The large public space required an internal clear span measuring approximately 60 meters x 65 meters. The central roof truss spans about 65 meters and is anchored to four of the towers. The minimum under-canopy clearance was 12 meters with full integration of the structure with the main seating, stage and tower construction.
To accommodate for thermal expansion and wind, a system of slide bearing pots was used. This allows the central truss to constantly shift and move by a few millimeters, reducing the large lateral forces that would impose too heavy a load on the four towers.
With a structure this size, careful consideration was needed designing joints, allowing for adjustment at connections to ensure that any fabrication and construction inaccuracies could be easily dealt with on-site. Many base plates were designed as two-piece plates, connected with long threaded rods to enable adjustment on-site before being welded together with cover plates.
The main connections at the porte-cochere are fixed with 89 millimeter bow shackles to steel CHS beams hidden inside the main tower. Here a complex sleeving system was used to jack the fixing CHS against the wall of the tower using hydraulic rams to achieve the design location of the front membrane plates with the ability to adjust as required.
There were unique challenges on-site during installation, according to Ahmad Dalain, Taiyo Middle East project director, including the realization midway through the project that the site contained a large rock measuring 100 meters long by 30 meters wide that could not be disturbed. “This rock had great historic value,” says Dalain. “It was the site of the most famous poetry competition held hundreds of years ago and also a site for sporting competitions for the entire Arabian Peninsula.”
Two of the concrete towers to which the membrane was to be anchored could not be built, and it was too late to consider any changes to the design of the fabric structure. Instead they used vertical trusses fixed into the ground with rock anchors.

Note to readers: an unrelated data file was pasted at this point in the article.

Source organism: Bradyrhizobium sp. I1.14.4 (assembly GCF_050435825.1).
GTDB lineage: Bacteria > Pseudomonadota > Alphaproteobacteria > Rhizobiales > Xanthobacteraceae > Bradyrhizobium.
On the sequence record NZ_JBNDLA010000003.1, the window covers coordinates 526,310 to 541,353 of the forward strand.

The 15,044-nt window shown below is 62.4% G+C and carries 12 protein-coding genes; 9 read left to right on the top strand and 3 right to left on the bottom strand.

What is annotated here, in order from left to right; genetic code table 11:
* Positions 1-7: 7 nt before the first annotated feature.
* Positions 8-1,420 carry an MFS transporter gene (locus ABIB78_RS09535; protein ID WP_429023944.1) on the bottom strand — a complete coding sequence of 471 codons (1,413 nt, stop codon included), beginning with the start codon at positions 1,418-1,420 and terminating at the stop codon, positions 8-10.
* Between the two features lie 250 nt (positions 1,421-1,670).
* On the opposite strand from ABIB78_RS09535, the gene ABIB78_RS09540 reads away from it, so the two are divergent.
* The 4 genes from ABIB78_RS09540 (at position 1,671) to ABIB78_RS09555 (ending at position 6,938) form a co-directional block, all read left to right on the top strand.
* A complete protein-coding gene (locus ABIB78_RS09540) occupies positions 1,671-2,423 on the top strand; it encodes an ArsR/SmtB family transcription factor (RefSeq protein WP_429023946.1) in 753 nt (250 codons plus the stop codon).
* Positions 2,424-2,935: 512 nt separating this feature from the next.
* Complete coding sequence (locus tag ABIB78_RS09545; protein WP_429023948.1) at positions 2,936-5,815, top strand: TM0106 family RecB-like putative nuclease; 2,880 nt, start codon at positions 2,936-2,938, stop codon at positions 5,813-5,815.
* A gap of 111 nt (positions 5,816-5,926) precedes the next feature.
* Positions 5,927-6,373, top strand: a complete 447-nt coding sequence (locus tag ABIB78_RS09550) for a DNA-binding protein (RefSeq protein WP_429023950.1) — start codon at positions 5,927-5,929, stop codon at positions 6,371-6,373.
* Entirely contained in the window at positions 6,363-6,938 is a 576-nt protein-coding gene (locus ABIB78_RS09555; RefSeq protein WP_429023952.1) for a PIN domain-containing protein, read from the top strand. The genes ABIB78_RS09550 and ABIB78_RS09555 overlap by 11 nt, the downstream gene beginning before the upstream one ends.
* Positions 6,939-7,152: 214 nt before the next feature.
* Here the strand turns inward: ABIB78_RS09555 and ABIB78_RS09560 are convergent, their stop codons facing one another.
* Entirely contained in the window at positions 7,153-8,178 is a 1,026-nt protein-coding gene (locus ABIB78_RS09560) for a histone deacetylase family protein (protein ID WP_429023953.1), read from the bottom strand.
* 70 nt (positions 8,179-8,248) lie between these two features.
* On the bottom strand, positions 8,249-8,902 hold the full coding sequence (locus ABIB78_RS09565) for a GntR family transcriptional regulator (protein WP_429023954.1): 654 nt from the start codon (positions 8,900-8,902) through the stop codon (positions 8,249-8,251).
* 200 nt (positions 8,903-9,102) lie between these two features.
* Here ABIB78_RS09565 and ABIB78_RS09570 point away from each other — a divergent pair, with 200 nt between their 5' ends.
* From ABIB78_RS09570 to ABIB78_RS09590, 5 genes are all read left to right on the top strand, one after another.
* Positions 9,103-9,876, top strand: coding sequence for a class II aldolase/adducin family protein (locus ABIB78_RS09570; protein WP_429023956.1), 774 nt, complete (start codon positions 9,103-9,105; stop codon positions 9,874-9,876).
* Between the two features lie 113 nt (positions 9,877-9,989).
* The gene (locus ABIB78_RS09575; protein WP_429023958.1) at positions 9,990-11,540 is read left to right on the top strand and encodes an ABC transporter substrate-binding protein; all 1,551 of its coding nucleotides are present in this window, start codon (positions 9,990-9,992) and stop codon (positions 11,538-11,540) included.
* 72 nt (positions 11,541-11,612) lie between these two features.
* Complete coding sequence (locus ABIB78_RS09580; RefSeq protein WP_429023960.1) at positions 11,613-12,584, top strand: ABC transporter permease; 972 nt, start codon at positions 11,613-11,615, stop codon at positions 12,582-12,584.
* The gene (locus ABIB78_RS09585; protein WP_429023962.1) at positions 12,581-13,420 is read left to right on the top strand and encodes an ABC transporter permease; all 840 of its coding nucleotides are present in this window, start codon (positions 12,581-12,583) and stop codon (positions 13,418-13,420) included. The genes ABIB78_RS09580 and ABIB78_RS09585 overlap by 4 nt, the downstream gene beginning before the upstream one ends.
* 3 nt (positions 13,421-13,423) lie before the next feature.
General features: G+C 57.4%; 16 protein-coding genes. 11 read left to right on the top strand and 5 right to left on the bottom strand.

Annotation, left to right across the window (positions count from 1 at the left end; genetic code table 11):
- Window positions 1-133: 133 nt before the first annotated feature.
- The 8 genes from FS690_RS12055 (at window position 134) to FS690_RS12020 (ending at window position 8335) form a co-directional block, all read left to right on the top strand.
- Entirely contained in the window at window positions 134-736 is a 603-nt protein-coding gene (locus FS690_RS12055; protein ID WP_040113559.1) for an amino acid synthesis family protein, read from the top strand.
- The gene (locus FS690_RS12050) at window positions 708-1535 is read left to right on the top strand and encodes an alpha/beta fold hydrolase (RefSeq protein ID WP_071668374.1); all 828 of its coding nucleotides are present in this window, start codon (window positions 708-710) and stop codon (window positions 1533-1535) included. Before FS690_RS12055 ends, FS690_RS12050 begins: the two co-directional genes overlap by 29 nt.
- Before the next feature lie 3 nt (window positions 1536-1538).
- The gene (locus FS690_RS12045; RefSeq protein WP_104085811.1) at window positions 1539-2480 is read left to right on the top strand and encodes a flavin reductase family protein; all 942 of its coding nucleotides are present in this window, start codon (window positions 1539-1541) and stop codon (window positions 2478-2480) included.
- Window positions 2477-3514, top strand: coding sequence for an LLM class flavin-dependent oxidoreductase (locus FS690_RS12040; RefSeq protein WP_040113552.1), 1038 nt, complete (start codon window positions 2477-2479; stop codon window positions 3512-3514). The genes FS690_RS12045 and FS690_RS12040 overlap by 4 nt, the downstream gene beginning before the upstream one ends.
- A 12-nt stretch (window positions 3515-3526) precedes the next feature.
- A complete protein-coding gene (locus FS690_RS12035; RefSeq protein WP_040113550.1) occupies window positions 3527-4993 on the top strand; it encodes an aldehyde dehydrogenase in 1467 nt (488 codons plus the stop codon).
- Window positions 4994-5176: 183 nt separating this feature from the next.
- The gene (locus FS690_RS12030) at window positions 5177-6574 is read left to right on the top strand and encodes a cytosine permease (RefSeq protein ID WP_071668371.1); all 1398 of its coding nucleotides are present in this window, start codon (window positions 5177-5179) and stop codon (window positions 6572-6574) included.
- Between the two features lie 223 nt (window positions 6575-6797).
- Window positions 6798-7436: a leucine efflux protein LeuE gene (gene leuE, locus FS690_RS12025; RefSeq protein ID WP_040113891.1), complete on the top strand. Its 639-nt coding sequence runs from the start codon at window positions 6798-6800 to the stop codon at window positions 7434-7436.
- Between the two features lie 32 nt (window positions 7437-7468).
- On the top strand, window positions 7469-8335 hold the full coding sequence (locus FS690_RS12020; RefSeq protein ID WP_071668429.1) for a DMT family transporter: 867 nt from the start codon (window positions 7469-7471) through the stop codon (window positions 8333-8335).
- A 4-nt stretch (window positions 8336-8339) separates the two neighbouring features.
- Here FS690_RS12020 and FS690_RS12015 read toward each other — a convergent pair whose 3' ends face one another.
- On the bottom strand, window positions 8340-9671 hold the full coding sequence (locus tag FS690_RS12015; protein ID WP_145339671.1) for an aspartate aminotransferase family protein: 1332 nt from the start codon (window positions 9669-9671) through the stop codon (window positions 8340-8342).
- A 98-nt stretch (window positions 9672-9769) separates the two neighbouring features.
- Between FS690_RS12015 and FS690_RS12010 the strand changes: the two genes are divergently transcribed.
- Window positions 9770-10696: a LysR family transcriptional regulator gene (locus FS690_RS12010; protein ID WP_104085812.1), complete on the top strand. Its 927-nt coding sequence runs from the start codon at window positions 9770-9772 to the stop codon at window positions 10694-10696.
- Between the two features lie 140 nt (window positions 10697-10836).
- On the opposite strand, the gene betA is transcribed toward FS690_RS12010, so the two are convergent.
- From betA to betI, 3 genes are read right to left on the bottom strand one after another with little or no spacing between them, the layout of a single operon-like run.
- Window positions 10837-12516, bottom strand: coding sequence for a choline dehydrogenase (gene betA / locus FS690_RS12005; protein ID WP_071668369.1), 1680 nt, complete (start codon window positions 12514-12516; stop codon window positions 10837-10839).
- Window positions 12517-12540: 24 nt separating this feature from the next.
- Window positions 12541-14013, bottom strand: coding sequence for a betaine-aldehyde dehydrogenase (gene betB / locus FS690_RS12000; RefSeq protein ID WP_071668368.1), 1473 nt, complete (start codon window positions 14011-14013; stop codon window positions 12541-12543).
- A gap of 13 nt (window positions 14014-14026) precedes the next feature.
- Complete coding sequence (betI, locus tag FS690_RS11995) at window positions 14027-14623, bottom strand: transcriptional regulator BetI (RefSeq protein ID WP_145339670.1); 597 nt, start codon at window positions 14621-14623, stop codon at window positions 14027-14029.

The location of the rock also proved difficult for installation. Originally, the central truss was to be built on-site and put in position with a crane. However, there simply wasn’t the space to build it or to maneuver a crane.
Another problem was wind, for which the city of Taif is well known. “Wind is simply the enemy of any fabric installer and forms 99 percent of constraints,” says Dalain. These two complications caused delays in approval of MakMax’s plans, leaving just 60 days to complete the project before the start of the poetry festival. According to Dalain, “Installing such a large, complex structure safely and accurately within 60 days was quite a challenge knowing that the weather conditions would not work in our favor. Fortunately, we had already started erecting the steel truss structure two months earlier.”
They built the truss in two sections and constructed scaffold towers in the arena from which they could erect the sections. The membrane panels were also installed from the scaffolding, and the work was done in two 16-hour-a-day shifts.
Safety nets were used to enable workers to interconnect the panels and to enable other work to take place on the ground. Workers were properly trained on how to walk and work on the nets.
To make the festival deadline, 80 workers were employed for the last 45 days. Says Dalain, “That is a lot of manpower when you consider that typically, you build a soccer stadium with 35 to 40 workers.”
The Souk Okaz Public Theatre did open on time and to great reviews. The use of modern materials and construction techniques helped achieve the goal of fitting in with the surroundings and serving as a cultural landmark and an attraction for visitors.